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Thirdly, is the need to recognize the role of commercial and private actors in the growth of Internet-based education. Indeed, the role of the private sector is integral to many of the forms of Internet-based education described in this chapter. A range of multinational commercial interests such as Pearson, Cengage, and McGraw-Hill are now involved heavily in the business of e-learning and online provision of teaching and training—competing with countless smaller commercial concerns and a range of nonprofit organizations.

Of course, the increased involvement of commercial interests in online education could be seen to have many potential benefits.

Extract of sample "The use of internet as an educational tool"

The private sector is able to focus considerable technological resources and expertise on educational issues. Face it. For example, how committed are IT producers and vendors to the public good of educational technology above and beyond matters of profit and market share? What are the moral and ethical implications of reshaping education along the lines of market forces and commercial values?

Why should education correspond automatically with the needs of the digital economy? Finally—and perhaps less tangibly—there is also a sense that the Internet might be altering the psychological, emotional, and spiritual bases of education. This raises questions of what is perhaps lost when one is able to engage with education at all times of the day and in all contexts?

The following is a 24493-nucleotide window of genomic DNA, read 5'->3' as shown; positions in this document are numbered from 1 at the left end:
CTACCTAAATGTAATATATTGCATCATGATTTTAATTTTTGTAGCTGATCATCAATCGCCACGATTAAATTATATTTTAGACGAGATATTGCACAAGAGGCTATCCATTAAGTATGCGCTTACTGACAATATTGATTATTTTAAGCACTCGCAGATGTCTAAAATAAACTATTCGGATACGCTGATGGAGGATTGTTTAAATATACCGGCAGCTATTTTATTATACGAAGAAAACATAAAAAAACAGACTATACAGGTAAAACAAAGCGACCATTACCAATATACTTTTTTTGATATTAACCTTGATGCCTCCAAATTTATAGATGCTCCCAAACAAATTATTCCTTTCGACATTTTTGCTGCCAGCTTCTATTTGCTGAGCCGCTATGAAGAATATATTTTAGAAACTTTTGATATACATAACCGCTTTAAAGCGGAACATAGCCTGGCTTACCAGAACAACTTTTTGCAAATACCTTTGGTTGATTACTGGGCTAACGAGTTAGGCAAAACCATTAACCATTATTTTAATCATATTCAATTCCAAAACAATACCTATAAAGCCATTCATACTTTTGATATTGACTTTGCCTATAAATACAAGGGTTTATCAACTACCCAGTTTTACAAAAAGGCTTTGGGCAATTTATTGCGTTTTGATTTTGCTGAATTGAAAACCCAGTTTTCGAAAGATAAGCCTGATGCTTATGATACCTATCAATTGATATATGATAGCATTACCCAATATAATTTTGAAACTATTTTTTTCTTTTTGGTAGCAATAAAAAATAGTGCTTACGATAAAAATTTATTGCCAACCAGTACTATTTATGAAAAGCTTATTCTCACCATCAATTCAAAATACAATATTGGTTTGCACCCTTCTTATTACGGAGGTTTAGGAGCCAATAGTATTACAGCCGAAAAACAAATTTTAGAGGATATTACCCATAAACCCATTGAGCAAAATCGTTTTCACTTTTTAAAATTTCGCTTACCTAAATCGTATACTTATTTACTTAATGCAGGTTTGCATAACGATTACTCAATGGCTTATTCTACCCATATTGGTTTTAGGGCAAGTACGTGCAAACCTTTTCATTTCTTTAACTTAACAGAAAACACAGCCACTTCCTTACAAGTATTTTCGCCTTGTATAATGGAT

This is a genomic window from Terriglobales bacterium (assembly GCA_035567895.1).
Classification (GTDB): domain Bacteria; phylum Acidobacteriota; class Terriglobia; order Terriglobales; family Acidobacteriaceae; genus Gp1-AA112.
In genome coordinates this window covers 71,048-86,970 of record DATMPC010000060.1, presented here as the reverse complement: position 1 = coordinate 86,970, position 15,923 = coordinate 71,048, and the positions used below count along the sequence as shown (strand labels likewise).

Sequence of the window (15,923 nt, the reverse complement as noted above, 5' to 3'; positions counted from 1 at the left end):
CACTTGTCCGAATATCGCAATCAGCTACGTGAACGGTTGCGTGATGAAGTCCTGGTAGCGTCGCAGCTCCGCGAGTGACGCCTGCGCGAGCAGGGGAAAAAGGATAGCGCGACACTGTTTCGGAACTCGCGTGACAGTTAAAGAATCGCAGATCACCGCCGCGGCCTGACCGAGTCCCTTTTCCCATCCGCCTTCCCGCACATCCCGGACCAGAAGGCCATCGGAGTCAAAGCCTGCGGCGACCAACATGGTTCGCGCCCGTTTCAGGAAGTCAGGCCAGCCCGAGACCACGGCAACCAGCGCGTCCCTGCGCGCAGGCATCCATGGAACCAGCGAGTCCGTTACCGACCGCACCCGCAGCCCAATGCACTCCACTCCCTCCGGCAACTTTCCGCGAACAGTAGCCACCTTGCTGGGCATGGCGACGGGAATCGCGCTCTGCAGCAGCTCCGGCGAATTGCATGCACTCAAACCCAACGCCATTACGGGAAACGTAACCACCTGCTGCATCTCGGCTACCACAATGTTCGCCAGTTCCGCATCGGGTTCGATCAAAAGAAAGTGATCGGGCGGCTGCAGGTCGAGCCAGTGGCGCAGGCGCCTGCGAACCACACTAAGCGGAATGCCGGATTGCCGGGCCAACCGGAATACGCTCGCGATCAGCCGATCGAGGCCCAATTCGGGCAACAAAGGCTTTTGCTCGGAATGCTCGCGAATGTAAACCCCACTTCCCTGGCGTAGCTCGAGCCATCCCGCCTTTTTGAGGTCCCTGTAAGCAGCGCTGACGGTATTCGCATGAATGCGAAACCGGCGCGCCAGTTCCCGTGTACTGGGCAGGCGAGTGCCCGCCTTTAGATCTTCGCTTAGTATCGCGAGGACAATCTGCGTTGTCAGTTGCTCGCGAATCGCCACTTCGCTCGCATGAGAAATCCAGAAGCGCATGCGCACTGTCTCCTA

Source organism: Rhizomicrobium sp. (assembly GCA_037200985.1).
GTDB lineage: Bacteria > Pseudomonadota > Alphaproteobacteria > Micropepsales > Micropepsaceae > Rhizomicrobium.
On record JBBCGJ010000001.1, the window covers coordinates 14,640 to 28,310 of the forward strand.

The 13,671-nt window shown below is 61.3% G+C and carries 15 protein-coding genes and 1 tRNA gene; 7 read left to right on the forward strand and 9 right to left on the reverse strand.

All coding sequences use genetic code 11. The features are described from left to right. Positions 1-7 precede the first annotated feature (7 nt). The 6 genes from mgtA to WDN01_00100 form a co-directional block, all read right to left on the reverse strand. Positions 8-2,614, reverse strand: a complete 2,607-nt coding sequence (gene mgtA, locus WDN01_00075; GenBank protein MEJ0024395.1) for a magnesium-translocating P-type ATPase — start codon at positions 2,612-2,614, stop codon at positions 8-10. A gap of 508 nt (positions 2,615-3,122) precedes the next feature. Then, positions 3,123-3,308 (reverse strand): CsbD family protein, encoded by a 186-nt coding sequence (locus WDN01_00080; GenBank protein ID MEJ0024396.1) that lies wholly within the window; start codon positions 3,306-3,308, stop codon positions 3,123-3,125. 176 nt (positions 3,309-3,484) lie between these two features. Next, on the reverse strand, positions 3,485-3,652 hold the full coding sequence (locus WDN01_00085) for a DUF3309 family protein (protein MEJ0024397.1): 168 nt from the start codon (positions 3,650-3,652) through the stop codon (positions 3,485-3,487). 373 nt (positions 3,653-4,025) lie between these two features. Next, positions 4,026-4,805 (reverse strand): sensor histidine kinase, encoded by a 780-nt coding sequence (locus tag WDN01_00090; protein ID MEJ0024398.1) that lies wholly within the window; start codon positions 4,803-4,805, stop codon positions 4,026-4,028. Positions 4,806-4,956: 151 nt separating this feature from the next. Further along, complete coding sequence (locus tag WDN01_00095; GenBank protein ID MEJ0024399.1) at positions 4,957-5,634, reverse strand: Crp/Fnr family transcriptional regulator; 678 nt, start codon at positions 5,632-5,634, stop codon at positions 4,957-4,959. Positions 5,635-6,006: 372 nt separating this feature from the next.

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Is there something to be said for being able to disconnect from the pressures of education? Is learning best suited to some contexts and circumstances than others? Many of the forms of online education described in this chapter could also be said to frame learning often inadvertently as a competitive endeavor.

Thus while a sense of achievement at the expense of others may not be immediately apparent, the Internet could be seen as a means of humanizing, disguising, and intensifying the competitive connotations of learning. All these points also relate to the correspondences between the Internet and the altered emotional aspects of educational engagement.

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In particular, many of the forms of Internet-based education described earlier in this chapter such as the virtual school or the MOOC could be said to involve learning being experienced on less immediate, less intimate, and perhaps more instrumental grounds. Certainly, the remote, virtual sense of learning online is qualitatively different to the embodied sense of face-to-face learning—both in advantageous and disadvantageous ways. The predominantly optimistic rhetoric of transformation and change that currently surrounds the Internet and education distracts from a number of significant conflicts and tensions that need to be better acknowledged and addressed.